Human Resource Management
Human Resources may be the most misunderstood of all corporate departments, but it's also the most necessary. Those who work in Human Resources are not only responsible for hiring and firing, they also handle contacting job references and administering employee benefits.
It's true that any individual who works in Human Resources must be a "people person." Since anyone in this department deals with a number of employees, as well as outside individuals, on any given day, a pleasant demeanor is a must.
Managing employees is a major job, so those in Human Resources must be equal to the task. Ten or twenty years ago, Human Resources personnel were rarely seen. Instead they worked behind the scenes to ensure personnel records were in order and employee benefits were being properly administered, but the job stopped there. Today's Human Resources personnel don't only handle small administrative tasks. They are responsible for staffing major corporations. This is no minor feat.
It's not enough to be able to screen potential employees, however. Those who work in Human Resources also have to be able to handle a crisis in a smooth, discreet manner. Whether the issue is health care related or regarding sexual harassment or employee disputes, a person working in Human Resources must be trusted to keep an employee's personal details to herself. The Human Resource team must also be a good judge of morale and realize when morale boosting incentives are needed. It's up to them to make sure all employees are comfortable with their surroundings and working under acceptable, if not above average, conditions.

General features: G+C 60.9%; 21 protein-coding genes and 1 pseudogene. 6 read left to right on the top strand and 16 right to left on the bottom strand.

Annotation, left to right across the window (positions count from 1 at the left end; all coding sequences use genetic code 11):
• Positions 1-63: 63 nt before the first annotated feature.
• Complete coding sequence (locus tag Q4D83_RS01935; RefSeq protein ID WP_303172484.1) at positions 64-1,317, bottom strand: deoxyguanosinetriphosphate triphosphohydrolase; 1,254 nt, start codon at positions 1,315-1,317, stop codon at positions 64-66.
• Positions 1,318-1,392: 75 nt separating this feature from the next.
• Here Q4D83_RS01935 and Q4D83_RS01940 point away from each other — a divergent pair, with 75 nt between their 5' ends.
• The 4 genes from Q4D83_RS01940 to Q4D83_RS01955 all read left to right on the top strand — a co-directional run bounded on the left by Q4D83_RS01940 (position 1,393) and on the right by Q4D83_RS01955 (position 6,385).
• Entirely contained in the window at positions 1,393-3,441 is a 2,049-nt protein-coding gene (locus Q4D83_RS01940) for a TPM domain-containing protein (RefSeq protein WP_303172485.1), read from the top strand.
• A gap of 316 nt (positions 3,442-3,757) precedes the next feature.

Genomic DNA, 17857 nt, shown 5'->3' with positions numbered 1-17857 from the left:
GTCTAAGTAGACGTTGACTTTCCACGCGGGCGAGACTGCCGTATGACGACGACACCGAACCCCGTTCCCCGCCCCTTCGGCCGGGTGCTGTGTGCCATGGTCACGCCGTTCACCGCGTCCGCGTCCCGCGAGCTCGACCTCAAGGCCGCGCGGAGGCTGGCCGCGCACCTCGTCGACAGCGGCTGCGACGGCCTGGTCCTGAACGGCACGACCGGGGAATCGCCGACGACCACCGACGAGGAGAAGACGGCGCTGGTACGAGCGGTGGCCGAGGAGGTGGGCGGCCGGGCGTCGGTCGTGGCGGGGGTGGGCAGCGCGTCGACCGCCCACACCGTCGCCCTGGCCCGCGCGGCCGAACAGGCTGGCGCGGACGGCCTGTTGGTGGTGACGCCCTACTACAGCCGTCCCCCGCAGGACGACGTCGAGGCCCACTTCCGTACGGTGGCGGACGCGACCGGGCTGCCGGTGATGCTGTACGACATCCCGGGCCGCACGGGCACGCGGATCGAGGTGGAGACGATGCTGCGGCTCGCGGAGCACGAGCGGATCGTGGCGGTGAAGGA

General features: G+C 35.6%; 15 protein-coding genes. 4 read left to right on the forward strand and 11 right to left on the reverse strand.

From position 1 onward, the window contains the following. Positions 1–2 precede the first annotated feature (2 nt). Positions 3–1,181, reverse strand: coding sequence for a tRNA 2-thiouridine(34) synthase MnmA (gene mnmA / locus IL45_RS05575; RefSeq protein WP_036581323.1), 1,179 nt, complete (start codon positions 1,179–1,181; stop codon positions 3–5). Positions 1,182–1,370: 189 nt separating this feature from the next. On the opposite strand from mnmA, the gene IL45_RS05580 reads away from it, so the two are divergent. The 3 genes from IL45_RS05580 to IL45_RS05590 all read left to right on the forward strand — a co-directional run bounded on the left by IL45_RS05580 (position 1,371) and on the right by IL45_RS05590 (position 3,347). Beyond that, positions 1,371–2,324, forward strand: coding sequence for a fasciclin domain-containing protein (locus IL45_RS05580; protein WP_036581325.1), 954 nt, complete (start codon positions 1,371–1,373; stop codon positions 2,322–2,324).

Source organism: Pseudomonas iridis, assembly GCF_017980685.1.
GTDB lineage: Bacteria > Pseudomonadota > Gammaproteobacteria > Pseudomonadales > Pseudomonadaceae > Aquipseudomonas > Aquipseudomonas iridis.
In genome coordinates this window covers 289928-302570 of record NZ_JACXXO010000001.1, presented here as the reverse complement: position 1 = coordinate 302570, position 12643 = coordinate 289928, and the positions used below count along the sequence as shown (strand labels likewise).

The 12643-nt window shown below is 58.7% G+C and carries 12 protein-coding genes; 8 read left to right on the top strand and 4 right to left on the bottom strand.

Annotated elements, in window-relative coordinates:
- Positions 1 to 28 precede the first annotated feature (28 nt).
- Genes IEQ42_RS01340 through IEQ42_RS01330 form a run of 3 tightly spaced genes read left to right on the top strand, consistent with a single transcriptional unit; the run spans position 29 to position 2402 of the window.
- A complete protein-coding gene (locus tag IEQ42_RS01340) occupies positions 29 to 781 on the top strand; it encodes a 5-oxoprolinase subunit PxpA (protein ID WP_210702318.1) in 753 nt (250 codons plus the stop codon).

For those looking to enter a career in Human Resources, a college education is necessary. One doesn't necessarily have to have a degree in Human Resources, however. Majoring in Business Administration, Psychology, Labor Relations and Personnel Administration, as well as degrees in Social and Behavioral Sciences, can also be beneficial.
Human Resources may have gotten a bum rap, but it's clearly among the most important departments in any corporation. The next time you have to meet with someone from Human Resources, remember that without her, your company might not be running so efficiently.
Overall Human Resources Management can be defined as a "strategic and coherent approach to the management of an organisations most valued assets - the people working there who individually and collectively contribute to the achievement of its goals" (from A Handbook of Human Resource Management Practice - Michael Armstrong - 2000 revised edition).
Human resource (or personnel) management, in the sense of getting things done through people. It's an essential part of every manager's responsibilities, but many organizations find it advantageous to establish a specialist division to provide an expert service dedicated to ensuring that the human resource function is performed efficiently.
"People are our most valuable asset" is a cliché which no member of any senior management team would disagree with. Yet, the reality for many organizations is that their people remain"
* under valued
* under trained
* under utilized
* poorly motivated, and consequently
* perform well below their true capability
The rate of change facing organizations has never been greater and organizations must absorb and manage change at a much faster rate than in the past. In order to implement a successful business strategy to face this challenge, organizations, large or small, must ensure that they have the right people capable of delivering the strategy.
The market place for talented, skilled people is competitive and expensive. Taking on new staff can be disruptive to existing employees. Also, it takes time to develop 'cultural awareness', product/ process/ organization knowledge and experience for new staff members.
As organizations vary in size, aims, functions, complexity, construction, the physical nature of their product, and appeal as employers, so do the contributions of human resource management. But, in most the ultimate aim of the function is to: "ensure that at all times the business is correctly staffed by the right number of people with the skills relevant to the business needs", that is, neither overstaffed nor understaffed in total or in respect of any one discipline or work grade.